ISLAMABAD: Health experts urged the government to introduce front-of-pack nutrition labels and warnings on ultra-processed foods. These products, which are often loaded with sugar, salt, saturated fats, transfats, and additives, have been scientifically linked to a heightened risk of obesity, heart diseases, diabetes, and other chronic health conditions.
The surge in the consumption of these unhealthy foods poses a grave threat to public health and the overall well-being of the nation. Dr. Shakeel Mirza, speaking at an event organized by the Pakistan National Heart Association (PANAH), highlighted the alarming increase in non-communicable diseases in Pakistan. He noted that Pakistan now holds the dubious distinction of having the fastest-growing rate of diabetes worldwide.
Pakistan is among the countries where the consumption of sugar, salt, transfats, and saturated fats far exceeds the limits set by the World Health Organization (WHO). These unhealthy dietary choices contribute significantly to the prevalence of non-communicable diseases, including heart diseases, diabetes, kidney issues, and various types of cancers.
To combat this growing health crisis, experts like Mr. Munawar Hussain are advocating for the implementation of front-of-pack nutrition labels on ultra-processed foods. Many countries around the world have already adopted such labels, and the evidence shows that they encourage consumers to make healthier choices. Hussain stressed the urgency of implementing similar measures in Pakistan and called on the media to play a pivotal role in mobilizing policy support for these regulations.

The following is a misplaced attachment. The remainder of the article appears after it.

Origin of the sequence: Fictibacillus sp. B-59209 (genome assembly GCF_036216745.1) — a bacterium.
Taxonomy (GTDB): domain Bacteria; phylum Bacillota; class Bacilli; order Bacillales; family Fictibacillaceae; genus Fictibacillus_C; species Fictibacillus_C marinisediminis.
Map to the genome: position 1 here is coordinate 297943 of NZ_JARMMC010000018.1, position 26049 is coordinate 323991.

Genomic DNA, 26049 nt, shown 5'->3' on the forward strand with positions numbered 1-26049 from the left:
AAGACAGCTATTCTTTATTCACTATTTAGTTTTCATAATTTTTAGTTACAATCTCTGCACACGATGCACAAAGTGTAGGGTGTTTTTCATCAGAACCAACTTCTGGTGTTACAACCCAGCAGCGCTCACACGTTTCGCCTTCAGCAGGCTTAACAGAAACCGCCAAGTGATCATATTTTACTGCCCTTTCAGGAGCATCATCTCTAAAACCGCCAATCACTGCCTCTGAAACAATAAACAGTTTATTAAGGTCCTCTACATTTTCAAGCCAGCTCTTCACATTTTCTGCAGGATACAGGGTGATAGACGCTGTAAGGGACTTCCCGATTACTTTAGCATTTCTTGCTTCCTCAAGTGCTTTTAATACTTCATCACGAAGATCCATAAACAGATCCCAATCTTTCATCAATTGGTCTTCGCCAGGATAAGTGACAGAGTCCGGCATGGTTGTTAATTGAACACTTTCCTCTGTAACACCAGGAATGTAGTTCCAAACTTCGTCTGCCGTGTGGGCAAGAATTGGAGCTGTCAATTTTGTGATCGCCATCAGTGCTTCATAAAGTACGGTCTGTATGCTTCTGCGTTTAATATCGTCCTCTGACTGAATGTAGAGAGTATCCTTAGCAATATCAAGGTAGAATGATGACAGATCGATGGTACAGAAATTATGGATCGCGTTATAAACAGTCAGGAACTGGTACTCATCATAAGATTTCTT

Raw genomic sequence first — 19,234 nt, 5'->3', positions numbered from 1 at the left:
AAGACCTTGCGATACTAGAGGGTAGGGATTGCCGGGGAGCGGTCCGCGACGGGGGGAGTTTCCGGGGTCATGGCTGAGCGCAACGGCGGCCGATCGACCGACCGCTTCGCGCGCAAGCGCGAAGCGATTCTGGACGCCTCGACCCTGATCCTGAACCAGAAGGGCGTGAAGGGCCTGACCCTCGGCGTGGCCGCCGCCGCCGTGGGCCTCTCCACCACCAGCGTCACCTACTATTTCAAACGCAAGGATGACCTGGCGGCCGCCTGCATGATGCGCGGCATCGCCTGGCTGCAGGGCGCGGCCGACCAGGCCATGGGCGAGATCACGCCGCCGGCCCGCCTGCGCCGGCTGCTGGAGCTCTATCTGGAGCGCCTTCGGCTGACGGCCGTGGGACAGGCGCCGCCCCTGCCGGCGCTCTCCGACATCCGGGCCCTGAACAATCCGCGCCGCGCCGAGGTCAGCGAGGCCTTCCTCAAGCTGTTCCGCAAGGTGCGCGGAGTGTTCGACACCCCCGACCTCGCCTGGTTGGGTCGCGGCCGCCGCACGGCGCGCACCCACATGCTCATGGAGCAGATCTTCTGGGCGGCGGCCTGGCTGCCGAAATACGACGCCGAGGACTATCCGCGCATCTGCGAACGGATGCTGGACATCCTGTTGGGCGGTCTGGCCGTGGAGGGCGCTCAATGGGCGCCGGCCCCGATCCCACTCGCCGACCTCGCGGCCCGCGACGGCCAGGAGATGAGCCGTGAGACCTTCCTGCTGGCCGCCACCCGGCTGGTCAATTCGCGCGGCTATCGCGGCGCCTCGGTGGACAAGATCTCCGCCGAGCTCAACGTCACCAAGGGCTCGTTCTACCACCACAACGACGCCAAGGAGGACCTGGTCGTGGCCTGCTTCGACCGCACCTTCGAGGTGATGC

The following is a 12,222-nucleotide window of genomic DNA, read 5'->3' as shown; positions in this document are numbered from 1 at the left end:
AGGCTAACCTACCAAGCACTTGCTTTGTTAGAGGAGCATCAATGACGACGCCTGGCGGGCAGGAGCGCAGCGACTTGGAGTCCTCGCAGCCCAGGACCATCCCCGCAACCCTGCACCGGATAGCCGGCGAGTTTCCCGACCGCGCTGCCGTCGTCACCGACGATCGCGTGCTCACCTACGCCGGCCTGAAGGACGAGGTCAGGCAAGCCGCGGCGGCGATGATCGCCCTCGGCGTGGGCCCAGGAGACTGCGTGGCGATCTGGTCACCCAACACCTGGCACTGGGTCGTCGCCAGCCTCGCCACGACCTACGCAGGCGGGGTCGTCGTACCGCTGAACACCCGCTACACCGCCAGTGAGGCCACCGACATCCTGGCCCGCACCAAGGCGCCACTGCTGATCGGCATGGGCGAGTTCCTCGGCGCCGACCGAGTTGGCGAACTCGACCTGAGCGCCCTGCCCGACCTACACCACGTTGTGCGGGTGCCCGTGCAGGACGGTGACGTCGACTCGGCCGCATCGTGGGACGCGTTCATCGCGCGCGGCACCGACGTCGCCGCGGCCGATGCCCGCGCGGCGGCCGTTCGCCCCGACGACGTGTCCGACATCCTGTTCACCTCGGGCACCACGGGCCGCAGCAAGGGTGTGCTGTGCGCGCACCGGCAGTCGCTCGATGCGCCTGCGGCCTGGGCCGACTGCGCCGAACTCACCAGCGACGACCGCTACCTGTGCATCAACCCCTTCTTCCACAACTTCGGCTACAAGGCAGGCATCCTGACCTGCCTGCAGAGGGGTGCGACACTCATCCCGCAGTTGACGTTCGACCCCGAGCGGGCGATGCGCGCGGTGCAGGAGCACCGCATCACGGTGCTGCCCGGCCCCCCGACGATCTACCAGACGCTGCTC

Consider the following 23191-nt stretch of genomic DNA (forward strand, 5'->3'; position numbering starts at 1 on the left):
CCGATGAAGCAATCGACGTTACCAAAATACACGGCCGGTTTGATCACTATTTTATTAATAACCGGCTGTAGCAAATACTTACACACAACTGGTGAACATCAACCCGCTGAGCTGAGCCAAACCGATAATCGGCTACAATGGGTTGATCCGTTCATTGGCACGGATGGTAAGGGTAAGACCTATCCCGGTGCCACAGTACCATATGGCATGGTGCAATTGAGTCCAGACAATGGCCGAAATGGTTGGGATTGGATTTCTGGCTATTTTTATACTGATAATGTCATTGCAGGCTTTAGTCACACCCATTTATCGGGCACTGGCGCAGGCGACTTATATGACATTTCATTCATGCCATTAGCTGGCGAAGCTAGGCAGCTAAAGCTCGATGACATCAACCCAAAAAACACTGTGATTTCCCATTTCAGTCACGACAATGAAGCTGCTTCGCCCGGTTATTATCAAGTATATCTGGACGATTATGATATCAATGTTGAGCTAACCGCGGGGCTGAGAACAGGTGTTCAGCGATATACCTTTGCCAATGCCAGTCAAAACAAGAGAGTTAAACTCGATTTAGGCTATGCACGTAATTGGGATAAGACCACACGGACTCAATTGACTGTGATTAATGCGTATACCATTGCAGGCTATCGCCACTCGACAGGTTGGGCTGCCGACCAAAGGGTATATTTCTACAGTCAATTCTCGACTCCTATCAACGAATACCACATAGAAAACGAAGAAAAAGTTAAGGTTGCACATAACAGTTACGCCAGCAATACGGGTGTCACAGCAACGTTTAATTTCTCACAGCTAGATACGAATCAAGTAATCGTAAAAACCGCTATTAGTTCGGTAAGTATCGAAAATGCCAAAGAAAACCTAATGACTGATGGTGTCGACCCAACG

Dr. Khawaja Masood Ahmed, the National Coordinator of Nutrition at the Ministry of Health, acknowledged the significance of front-of-pack nutrition labels in reducing the disease burden in the country. He highlighted that the current regulatory pathway is complex, but efforts are underway to streamline the process through a single regulation. The Ministry of Health (MoH) is committed to supporting such regulations, including those related to trans fats (iTFA) limits.
Sanaullah Ghumman, Secretary General of PANAH, emphasized the influential role of the media in shaping public opinion and influencing policy decisions. He praised the media’s support in previous campaigns, such as increasing taxes on sugary drinks to reduce the disease burden, and now seeks their support for the life-saving policy change of implementing front-of-pack nutrition labels and warning signs on all ultra-processed foods.
Abdul Hafeez, on behalf of PANAH, expressed gratitude to all participants, including civil society and the media, for their involvement in the event. The call to action remains clear: the implementation of front-of-pack nutrition labels and warnings on unhealthy foods is vital for safeguarding the health of the nation.